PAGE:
Strasbourg, a city in the north-east of France, near the German border, is a name vaguely familiar from school history lessons. It is situated in the Alsace region, which used to be ceded to Germany then back to France then back again and back again. That is why there are many names, signs, foods and traditions which are a harmonious blend of both countries. Today, the city is home to several international institutions, like the Court of Human Rights and the European Council. Its Notre Dame Cathedral, built from pink sandstone, was steadily erected through the centuries, beginning in the 11th and ending in the 15th. In 1280, the citizens, recognizing that the cathedral would need a lot of maintenance work, formed a foundation which functions to this day. It is an awesome structure both outside and inside. Though glimpsed from most anywhere in the city, it is not easy to photograph due to its size. One can climb 330 steps up by the narrow winding stairs and enjoy the view from above, then climb back down. Inside, one can find the celebrated Horloge Astronomique, the astronomical clock. Every day by noon, huge crowds gather in the southern transept which houses it, to watch the parade of the twelve apostles when the clock strikes at 12:30. Admittance fee is 2 euros; it includes a film and a commentary. On Sundays and public holidays, admittance is free, without the film but with the commentary. Before going to Strasbourg, I wisely checked all the main points of interest, and marked them on the map. It is very beautiful, with innumerable quays, intersecting rivers, bridges, multicolored old houses, boats, churches, parks. In spring, it looks and feels like a fairy-tale place. The Old Town, wonderfully preserved through the ages, is actually situated on the island in the middle of the Ill River.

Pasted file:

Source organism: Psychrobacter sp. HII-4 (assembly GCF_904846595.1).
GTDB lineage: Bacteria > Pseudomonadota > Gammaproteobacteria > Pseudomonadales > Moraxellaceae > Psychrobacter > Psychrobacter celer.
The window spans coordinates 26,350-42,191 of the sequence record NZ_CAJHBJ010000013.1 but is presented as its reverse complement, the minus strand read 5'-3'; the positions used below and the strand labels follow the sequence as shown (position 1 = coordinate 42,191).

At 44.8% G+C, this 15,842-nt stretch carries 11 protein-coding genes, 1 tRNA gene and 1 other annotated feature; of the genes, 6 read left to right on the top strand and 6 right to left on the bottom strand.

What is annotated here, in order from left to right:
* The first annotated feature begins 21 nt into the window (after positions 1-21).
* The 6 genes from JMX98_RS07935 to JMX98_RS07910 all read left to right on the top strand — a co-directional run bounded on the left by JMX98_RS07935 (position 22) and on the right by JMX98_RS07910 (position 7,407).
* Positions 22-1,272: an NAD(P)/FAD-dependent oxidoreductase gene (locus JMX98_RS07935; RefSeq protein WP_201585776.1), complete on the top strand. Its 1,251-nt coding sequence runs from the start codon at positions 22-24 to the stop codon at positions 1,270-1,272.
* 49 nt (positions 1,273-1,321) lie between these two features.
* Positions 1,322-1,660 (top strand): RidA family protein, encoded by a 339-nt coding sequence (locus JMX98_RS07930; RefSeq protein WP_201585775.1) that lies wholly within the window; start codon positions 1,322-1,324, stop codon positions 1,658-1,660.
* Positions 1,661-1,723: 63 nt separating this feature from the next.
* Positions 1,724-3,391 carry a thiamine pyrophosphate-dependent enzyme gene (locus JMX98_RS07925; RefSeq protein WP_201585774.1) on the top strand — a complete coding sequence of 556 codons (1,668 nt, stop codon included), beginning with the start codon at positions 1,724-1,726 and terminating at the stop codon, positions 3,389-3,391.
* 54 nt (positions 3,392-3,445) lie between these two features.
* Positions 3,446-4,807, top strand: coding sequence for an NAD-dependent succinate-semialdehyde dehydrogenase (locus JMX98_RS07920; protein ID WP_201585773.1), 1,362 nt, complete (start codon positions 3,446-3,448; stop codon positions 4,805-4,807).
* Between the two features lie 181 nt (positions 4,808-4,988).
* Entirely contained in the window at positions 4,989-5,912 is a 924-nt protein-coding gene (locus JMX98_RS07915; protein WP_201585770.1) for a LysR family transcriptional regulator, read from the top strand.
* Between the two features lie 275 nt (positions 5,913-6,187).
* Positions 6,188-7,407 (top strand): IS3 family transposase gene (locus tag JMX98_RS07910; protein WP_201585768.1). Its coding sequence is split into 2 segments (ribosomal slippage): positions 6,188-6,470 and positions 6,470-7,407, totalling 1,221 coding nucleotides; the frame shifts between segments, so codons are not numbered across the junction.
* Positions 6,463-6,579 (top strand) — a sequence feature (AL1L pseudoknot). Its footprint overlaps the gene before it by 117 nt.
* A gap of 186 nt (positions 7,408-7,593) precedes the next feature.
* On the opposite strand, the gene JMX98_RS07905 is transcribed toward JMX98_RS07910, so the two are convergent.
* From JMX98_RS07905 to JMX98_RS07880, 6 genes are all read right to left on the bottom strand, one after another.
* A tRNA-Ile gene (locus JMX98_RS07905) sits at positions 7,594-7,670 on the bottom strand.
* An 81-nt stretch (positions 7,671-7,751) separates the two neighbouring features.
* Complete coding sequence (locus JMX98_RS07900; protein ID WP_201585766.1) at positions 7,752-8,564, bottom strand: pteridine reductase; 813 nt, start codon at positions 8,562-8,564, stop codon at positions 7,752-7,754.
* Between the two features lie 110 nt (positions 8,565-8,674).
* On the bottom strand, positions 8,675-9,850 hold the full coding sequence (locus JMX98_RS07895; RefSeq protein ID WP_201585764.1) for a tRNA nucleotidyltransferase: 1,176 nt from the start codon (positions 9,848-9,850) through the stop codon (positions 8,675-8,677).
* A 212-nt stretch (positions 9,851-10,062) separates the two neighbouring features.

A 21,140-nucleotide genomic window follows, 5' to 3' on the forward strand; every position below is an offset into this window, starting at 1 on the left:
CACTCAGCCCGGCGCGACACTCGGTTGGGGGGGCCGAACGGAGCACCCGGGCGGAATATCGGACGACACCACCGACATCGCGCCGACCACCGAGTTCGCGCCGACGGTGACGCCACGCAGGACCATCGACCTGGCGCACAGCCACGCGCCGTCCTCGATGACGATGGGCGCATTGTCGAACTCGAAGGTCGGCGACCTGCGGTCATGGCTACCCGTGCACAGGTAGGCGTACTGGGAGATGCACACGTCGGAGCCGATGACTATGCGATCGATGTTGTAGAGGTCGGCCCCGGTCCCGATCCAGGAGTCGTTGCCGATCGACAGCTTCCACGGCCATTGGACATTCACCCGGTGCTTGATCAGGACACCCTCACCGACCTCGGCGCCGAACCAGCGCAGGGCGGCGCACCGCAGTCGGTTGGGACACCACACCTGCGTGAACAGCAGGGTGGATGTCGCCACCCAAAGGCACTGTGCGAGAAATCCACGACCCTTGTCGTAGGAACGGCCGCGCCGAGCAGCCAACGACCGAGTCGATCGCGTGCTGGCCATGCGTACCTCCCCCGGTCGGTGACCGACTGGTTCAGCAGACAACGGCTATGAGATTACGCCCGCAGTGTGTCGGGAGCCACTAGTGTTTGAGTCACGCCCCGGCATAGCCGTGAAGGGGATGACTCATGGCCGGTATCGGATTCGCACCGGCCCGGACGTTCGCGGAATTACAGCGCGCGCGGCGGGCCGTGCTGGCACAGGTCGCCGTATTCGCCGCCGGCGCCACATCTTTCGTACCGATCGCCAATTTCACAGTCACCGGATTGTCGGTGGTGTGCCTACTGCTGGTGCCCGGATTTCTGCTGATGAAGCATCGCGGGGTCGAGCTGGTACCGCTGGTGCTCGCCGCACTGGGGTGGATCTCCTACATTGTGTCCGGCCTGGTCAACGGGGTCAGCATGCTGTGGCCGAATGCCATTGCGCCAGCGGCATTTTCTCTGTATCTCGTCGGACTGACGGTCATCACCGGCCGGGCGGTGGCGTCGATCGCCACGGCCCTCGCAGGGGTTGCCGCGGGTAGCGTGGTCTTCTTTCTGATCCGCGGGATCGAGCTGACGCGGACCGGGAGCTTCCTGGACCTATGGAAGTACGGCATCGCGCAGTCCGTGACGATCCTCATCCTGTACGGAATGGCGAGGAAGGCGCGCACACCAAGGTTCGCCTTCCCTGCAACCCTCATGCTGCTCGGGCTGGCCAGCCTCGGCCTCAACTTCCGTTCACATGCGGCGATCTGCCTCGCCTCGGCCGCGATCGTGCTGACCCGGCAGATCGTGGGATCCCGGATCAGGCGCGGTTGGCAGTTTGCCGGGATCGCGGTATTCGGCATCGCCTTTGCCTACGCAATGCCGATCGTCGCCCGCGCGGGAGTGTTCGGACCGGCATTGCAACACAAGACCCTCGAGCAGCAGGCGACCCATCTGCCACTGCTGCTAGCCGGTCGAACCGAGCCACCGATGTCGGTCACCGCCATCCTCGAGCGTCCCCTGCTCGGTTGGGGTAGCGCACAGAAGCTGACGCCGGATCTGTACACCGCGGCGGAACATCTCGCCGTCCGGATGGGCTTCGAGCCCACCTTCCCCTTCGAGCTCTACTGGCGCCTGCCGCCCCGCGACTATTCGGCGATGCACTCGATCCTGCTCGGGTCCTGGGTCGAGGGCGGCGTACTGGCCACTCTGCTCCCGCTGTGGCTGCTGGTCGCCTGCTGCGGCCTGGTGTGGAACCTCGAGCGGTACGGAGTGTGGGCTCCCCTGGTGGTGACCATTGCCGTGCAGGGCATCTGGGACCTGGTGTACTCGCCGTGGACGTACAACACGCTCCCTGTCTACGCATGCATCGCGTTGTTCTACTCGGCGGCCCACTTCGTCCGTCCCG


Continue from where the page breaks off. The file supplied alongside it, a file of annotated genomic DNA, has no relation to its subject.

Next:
To take a good picture of the old guard towers, one has to climb on top of the medieval weir called Barrage Vauban. The panorama is breathtaking. From the weir, one can walk to the district called Le Petite France, snapping pictures on the way. One can also sit around in any of the numerous cafes and restaurants right there on the river banks, watch the passing boats and the fearless ducks and swans. I was even lucky enough to see a muskrat swim leisurely to the bank and climb out. The opening and closing weir doors always attract a great number of watchers. The excursion boats run around all day long throughout the year. Just take a few steps from the cathedral, stand in line, get your tickets and go. There are earphones on every seat, so one can listen to the commentary in any language. It’s a good way to see the whole city, including the new buildings. One may hear an unexpected comment, like the one about a pretty white church: after it was built, the carpenter was given a good beating, because the church contours were deemed “funny” for the house of God.